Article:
Post by AntiArbitrator on Mar 29, 2013 17:05:18 GMT -5
Boyd Crowder continued his suave dialogue with Mr. Augustine.
Mr. Augustine to Boyd: I'm gonna need Google translate on my phone if I'm gonna keep talking to you.
Limehouse is a character with an interesting and unorthodox moral code. He seems to have sympathy for ladies in distress.
The police seem confused why Drew is helping Ellen Mae. Why can't they accept that he cares about her?
Raylan had the right idea when he told Art to suspend him closer to the baby's due date and tack some days onto it. Mr. Augustine's plan to threaten Raylan's family will probably backfire. Those folks in Harlan county get riled up when anyone messes with their family.
I enjoyed this episode and I am looking forward to the next one.
Post by Mistermoonlight on Mar 29, 2013 21:37:32 GMT -5
Another wonderful episode. I think all of us would be lucky to have a boss like Art Mullen. The fact that he's just two steps away from retirement gives him a laissez faire attitude towards dealing with Raylan, whom he loves like a son, but halfway expects to get shot in the line of duty.
“Suspendees don’t get to choose when they’re suspended, because that’s called a vacation." --Art to Raylan
"Todd VanDerWerff: I liked it a lot. In particular, I liked that it slowed down a bit from the last handful of episodes. Yes, there's a lot of incident packed into it, but it's not especially busy all the same. It's often a quiet episode, often a mournful episode, and its most significant death happens very quickly and is treated as fundamentally tragic, something I wasn't sure the episode would earn but was pleased to see it did. It also returns to the series' religious roots, grounding everything in the Christianity that informs so much of what the characters do (or don't do).
Larimore: I was glad that Ava had her moment of truth with Ellen May—and that it turned out the way it did—and that we got to see the inevitable showdown between Tim and Colton Rhodes. I wouldn't have predicted that they would have been tied together like that, or that it would have happened at the remains of the Last Chance Holiness Church, but it worked well. Ava had a choice and made the right one. Tim didn't have a choice—Colton having decided on suicide by cop—but you could see how it tore him up, however jaded you might expect a war veteran and law-enforcement officer to be. I had conflicted feelings about Colton all season, but it was, as you say, mournful to watch him go out like that. Speaking of faith, when Ava confronted Ellen May at the church, she says “It wasn’t God that let you out of that room up in Noble’s, or pulled you out of Colt’s car, or put this gun in my hand. That was people making choices all down the line.” And later, when Ava is chalking up their recent bad turn to fate, Boyd says, “I don’t believe in fate, I can’t believe in fate, not anymore. I believe you dictate your river of fate through your own actions.” An interesting take on fate vs. faith, which Ava seems to think are two different things but which Boyd treats as one and the same.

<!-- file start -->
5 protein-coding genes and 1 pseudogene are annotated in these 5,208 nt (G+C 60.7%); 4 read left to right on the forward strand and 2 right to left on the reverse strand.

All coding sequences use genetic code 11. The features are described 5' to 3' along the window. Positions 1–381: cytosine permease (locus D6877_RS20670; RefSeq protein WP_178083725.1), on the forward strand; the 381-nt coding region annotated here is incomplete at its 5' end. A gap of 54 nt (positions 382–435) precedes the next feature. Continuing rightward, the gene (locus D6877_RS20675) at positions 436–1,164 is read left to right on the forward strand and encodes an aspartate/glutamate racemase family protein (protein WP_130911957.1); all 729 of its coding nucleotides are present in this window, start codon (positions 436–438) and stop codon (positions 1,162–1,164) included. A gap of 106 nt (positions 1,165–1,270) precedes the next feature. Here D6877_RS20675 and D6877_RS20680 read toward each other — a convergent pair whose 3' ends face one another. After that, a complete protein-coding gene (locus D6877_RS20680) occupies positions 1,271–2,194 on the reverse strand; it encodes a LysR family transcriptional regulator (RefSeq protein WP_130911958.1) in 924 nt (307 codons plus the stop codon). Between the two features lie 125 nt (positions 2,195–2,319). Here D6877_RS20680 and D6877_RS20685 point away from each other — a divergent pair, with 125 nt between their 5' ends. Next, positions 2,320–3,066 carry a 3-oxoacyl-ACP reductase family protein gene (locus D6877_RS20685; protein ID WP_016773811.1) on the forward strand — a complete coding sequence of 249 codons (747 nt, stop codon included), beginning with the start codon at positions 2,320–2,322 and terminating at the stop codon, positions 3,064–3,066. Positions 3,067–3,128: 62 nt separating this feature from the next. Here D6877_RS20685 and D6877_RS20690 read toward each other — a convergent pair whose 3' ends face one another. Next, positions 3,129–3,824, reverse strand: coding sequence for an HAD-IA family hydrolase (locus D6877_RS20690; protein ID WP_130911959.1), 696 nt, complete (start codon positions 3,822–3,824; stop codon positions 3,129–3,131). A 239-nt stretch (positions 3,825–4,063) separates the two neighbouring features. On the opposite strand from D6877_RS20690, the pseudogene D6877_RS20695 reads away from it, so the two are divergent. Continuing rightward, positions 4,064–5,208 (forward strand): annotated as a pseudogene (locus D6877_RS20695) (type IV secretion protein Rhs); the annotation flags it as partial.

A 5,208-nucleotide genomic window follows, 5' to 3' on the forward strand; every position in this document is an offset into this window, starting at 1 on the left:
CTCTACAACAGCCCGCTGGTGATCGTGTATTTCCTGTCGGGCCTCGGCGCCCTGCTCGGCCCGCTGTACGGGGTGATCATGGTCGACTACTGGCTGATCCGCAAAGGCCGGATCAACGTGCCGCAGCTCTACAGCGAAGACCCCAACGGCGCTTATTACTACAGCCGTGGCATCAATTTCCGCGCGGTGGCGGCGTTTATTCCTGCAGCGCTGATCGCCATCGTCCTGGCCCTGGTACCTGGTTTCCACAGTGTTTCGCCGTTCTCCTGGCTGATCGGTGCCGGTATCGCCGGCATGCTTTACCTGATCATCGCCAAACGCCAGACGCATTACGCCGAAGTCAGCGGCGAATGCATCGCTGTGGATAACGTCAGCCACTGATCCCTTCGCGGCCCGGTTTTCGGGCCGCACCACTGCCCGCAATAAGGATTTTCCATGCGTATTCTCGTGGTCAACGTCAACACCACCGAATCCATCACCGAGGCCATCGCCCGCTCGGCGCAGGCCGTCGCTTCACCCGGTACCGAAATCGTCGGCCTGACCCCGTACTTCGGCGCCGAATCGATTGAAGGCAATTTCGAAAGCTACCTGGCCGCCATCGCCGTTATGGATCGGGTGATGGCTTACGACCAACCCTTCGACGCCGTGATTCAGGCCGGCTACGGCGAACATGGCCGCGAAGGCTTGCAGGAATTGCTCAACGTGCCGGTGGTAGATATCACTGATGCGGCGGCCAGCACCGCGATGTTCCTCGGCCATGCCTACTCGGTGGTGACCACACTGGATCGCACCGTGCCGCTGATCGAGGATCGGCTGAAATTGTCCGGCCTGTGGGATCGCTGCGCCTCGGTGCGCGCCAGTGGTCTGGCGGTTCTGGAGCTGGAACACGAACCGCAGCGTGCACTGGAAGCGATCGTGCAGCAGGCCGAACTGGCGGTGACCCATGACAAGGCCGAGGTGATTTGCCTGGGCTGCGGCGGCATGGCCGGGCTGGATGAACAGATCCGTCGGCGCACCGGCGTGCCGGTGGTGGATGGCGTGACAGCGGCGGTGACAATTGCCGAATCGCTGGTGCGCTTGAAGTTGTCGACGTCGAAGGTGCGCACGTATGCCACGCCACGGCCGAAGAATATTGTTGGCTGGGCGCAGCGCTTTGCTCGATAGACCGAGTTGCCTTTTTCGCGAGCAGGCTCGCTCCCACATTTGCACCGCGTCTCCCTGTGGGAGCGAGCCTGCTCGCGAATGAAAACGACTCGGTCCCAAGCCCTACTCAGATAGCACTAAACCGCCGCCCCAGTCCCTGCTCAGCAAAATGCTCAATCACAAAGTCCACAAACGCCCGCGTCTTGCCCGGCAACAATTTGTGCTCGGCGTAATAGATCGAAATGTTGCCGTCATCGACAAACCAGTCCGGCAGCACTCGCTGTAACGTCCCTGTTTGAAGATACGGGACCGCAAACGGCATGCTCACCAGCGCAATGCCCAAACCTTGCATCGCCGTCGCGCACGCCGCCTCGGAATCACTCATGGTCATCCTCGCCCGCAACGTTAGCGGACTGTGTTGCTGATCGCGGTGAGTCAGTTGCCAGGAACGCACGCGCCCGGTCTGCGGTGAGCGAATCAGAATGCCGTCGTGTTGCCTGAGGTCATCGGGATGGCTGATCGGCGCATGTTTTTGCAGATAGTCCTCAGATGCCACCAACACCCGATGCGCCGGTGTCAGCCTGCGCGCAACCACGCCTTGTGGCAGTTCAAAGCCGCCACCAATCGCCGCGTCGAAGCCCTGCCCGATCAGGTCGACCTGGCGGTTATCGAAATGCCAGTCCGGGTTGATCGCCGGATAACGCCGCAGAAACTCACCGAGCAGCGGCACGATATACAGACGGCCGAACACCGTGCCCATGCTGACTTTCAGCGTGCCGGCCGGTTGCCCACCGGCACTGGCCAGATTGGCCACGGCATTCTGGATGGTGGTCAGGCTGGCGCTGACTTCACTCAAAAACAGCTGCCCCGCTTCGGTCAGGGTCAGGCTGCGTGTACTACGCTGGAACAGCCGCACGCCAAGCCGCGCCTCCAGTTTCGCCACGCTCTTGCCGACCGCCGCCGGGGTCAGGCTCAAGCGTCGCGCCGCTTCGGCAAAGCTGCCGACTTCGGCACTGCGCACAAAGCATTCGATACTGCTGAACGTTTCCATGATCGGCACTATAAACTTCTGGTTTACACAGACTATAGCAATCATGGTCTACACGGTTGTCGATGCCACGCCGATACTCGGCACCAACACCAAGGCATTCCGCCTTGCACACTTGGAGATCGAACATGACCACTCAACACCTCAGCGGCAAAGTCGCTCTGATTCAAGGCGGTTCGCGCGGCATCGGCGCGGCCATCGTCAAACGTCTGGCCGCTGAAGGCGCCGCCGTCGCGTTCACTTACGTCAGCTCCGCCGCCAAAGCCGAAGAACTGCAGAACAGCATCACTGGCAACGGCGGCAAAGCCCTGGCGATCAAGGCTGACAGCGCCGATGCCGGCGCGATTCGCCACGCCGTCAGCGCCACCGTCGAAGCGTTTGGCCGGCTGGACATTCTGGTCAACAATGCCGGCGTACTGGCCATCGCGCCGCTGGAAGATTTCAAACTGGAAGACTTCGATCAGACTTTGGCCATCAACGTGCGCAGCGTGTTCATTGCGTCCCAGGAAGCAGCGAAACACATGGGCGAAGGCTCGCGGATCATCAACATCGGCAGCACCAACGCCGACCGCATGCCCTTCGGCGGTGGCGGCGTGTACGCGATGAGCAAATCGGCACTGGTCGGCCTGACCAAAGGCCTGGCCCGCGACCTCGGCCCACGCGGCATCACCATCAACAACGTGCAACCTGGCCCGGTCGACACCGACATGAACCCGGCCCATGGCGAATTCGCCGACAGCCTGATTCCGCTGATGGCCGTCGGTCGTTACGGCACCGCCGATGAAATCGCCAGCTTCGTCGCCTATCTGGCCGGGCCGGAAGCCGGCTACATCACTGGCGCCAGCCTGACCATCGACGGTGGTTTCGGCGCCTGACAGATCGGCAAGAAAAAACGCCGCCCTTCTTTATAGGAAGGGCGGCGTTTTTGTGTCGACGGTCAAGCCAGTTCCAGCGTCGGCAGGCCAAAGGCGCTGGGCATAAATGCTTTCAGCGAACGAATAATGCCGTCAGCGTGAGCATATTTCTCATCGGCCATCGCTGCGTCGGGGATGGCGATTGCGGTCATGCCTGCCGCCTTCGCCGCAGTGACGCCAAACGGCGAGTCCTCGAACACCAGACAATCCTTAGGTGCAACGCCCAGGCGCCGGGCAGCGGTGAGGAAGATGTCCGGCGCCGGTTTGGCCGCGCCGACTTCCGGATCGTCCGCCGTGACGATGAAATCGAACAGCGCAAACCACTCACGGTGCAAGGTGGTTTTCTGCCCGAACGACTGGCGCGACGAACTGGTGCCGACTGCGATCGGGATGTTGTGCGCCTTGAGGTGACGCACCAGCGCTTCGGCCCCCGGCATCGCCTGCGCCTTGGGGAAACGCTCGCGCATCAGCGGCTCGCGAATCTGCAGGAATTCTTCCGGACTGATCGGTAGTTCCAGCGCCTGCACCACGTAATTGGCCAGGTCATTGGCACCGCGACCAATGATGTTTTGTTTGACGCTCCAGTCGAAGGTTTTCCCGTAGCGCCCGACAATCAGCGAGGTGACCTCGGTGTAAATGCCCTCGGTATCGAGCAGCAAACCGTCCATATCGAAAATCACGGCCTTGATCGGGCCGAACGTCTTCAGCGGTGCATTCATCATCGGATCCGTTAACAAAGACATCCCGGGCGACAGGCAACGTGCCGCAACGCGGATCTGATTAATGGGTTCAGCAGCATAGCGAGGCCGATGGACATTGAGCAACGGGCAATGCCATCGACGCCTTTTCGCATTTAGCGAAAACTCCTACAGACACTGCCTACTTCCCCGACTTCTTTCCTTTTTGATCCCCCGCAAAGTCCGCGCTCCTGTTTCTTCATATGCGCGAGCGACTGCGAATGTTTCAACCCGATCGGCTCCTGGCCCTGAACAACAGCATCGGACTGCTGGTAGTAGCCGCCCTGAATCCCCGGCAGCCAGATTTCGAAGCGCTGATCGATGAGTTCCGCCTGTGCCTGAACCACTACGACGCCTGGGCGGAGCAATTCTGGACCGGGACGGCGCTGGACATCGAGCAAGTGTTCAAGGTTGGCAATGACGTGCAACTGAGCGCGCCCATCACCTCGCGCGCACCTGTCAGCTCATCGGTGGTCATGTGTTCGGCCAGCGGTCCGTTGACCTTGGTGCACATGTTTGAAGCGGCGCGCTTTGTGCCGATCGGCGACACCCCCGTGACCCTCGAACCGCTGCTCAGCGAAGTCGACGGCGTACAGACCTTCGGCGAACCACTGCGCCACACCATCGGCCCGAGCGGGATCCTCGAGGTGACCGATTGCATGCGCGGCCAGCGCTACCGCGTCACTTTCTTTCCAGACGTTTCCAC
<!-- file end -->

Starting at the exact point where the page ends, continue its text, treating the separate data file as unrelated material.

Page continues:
VanDerWerff: Justified is maybe the great drama the most influenced by Christianity since The Sopranos (which occasionally seemed to be the weirdest recruitment pamphlet for the Catholic Church ever conceived of). I like that it's also deeply skeptical of that Christianity. It's able to talk in terms of things like forgiveness and redemption and sin quite seriously, and it's able to understand why someone like Ellen May would find such an idea reassuring and, indeed, beautiful. But it's also smart enough to understand that those things have the most appeal for someone who sees them as their only way out. Ava's view of the situation is much closer to my own, but by even taking these ideas seriously, Justified gives itself a sort of spiritual earthiness. What happens in the church feels like fate. The question is whether that's God drawing people together, or simply inevitable because these people are predictable beasts, who will make certain choices 99 times out of 100. The show ultimately sides more with Ava, I think, but by even granting Ellen May a voice, it digs deep into a theme that this season has built all along: It doesn't have to be this way. There's always another choice. (And, also, Ellen May most likely saves her life by making Ava waver just long enough.)